In a recent study, we have established a significant association between air-borne particulate matter levels and inflammatory activity of the disease, as expressed by the presence of gadolinium-enhancing lesions on brain MRI in MS patients [9]. Other groups have also observed an association between ambient levels of air pollution and MS prevalence [10], as well as clinical activity of the disease [11,12,13,14].

Altogether, these observations support a role for air pollution as a novel risk factor for MS, favoring its inflammatory exacerbations. However, the mechanisms underlying this clinical observation remain unknown.

Therefore, here, we investigated by the effect of the exposition to particulate matter 10 (PM10) on inflammatory markers on circulating CD4 and CD8 lymphocytes in MS patients and controls. As an association between PM10 and the expression of the migration marker CCR6 was identified, we performed in vitro studies in order to further confirm the effect of PM10 on its expression, as well as on cytokine production and T cell polarization.



Venous blood samples were obtained between December 2013 and April 2015 from 57 prospectively enrolled relapsing remitting (RR) MS patients with clinically and radiologically stable disease and 19 healthy controls, who were recruited among people having the same residence of enrolled MS patients. Mean age of patients was 43 ± 10 years, 24 (42%) were males, 15 (26%) were smoker, 31 (54%) were on disease modifying treatment. Mean EDSS was 1.4 ± 1.5 (range 0–6), and mean disease duration was 7.8 ± 9 years. Mean age of controls was 46 ± 12 years; 10 (53%) were males; 5 (26%) were smoker.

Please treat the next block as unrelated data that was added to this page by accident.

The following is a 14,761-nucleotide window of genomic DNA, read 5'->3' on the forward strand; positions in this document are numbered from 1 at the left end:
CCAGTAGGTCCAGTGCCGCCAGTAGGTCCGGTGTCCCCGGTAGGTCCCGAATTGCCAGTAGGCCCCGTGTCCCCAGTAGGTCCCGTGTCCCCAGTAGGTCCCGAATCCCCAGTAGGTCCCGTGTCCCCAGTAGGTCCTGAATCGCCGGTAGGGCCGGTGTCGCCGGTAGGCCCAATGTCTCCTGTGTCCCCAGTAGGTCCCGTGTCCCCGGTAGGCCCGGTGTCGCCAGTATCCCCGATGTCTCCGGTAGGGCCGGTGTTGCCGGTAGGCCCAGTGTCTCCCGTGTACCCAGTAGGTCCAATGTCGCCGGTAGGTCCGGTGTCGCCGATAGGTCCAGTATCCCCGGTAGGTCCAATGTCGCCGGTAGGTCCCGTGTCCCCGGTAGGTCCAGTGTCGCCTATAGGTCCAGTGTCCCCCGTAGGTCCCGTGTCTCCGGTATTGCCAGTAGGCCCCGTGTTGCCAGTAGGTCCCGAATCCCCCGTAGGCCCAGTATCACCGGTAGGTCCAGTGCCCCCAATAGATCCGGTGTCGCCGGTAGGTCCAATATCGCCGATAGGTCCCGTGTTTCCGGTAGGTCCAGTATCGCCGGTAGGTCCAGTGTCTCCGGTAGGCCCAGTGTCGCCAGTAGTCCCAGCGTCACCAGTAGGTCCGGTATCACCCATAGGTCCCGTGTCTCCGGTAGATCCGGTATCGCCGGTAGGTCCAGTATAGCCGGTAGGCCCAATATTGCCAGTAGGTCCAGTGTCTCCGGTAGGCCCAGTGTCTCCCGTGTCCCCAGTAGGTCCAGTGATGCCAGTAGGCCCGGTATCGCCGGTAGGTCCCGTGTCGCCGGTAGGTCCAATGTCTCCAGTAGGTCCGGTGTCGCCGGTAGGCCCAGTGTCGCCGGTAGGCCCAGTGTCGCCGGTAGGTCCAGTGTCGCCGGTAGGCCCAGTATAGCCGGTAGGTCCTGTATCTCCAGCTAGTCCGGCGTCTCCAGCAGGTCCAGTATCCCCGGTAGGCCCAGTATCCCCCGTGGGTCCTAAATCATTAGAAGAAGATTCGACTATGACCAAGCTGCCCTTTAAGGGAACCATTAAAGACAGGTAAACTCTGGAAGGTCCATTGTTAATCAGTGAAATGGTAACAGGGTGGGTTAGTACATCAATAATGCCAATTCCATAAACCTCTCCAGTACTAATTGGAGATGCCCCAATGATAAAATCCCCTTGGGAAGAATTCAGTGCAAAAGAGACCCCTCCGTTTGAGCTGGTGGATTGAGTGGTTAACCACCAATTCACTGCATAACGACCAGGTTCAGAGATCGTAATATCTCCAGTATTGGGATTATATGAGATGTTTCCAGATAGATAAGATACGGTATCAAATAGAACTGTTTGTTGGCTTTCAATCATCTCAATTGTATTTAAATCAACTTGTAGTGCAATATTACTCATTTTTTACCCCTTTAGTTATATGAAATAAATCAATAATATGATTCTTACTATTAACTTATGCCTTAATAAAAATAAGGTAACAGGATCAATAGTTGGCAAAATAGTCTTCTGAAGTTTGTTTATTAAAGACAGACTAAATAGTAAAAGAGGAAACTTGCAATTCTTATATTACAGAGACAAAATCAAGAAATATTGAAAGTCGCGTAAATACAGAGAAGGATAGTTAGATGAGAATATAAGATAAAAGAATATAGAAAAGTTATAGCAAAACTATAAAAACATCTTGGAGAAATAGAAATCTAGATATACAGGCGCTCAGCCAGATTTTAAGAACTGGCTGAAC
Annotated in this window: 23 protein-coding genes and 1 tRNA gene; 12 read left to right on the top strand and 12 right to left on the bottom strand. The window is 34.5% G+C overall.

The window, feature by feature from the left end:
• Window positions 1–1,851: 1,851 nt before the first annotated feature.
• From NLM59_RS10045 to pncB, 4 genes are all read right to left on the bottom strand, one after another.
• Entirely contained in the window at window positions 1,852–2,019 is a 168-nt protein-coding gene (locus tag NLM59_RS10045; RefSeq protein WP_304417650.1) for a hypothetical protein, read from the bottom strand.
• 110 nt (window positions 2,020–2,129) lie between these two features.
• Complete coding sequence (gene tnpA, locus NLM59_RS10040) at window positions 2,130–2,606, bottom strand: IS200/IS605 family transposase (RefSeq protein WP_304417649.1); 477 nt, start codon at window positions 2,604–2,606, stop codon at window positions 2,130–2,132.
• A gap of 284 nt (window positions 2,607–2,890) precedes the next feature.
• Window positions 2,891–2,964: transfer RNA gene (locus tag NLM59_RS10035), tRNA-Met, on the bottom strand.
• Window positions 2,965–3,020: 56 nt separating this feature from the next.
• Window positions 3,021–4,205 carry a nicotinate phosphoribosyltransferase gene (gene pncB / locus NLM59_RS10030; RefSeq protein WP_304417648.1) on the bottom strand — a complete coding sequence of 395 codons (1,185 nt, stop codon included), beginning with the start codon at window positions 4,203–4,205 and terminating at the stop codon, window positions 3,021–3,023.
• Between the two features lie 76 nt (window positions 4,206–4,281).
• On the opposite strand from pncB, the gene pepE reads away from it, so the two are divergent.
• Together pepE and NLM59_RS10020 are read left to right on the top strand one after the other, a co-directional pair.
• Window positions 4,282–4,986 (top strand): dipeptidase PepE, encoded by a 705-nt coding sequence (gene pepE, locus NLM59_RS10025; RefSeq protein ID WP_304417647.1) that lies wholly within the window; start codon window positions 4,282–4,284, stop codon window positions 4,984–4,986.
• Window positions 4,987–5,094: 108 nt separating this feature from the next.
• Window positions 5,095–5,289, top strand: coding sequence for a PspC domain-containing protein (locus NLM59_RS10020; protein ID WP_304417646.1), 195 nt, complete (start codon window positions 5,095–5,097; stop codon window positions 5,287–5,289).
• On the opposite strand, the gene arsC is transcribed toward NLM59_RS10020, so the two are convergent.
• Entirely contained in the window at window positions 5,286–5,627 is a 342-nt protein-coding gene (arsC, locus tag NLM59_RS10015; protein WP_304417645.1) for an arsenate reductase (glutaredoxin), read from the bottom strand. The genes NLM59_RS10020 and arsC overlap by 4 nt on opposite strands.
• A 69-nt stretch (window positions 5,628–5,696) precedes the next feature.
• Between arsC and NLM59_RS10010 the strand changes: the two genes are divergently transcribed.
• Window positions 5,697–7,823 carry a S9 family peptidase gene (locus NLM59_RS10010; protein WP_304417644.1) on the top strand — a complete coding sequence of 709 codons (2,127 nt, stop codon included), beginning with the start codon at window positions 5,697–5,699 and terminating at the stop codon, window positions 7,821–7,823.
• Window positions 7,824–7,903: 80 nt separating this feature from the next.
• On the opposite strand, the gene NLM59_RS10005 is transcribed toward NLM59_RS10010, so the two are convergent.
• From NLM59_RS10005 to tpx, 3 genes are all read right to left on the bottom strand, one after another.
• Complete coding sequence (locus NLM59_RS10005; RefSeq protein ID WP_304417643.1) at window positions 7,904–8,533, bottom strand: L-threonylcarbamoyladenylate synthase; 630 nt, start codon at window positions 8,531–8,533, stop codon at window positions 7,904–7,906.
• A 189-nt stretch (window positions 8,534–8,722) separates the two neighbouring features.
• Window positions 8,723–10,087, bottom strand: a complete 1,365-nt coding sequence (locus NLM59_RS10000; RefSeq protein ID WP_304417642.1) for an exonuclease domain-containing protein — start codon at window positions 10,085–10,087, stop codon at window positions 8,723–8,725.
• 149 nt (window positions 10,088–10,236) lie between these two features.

The Ethics Committee of San Raffaele Hospital, Milan, Italy, approved study protocol, and all subjects signed informed consent form.

Air pollution measurement

Ambient concentrations of PM10, which is physically defined by the mass median aerodynamic diameter < 10 μm of the pollutant particles, were obtained from the regional air-quality monitoring network (ARPA, Regional Environmental Protection Agency). PM10 concentrations were obtained from the seven stations located in the Pavia province, as all the study participants were resident in that area.

The addresses of monitoring stations and study subjects were geocoded in order to assign to each subject the daily PM10 concentration from the nearest monitor to home address. None of the cases enrolled reported the use of home air filters. For patients who worked far from their residence, mean daily PM10 levels at residence and work place were averaged. PM10 exposure was considered from the date of blood draw to the 15 days before. The 15 days’ time period was chosen based on our previous work showing an association between the presence of gadolinium-enhancing lesion on brain MRI and the level, which was higher at 15 days prior to the MRI scan [9]. Therefore, mean PM10 level 15 days prior to blood draw was also used in the models of this study.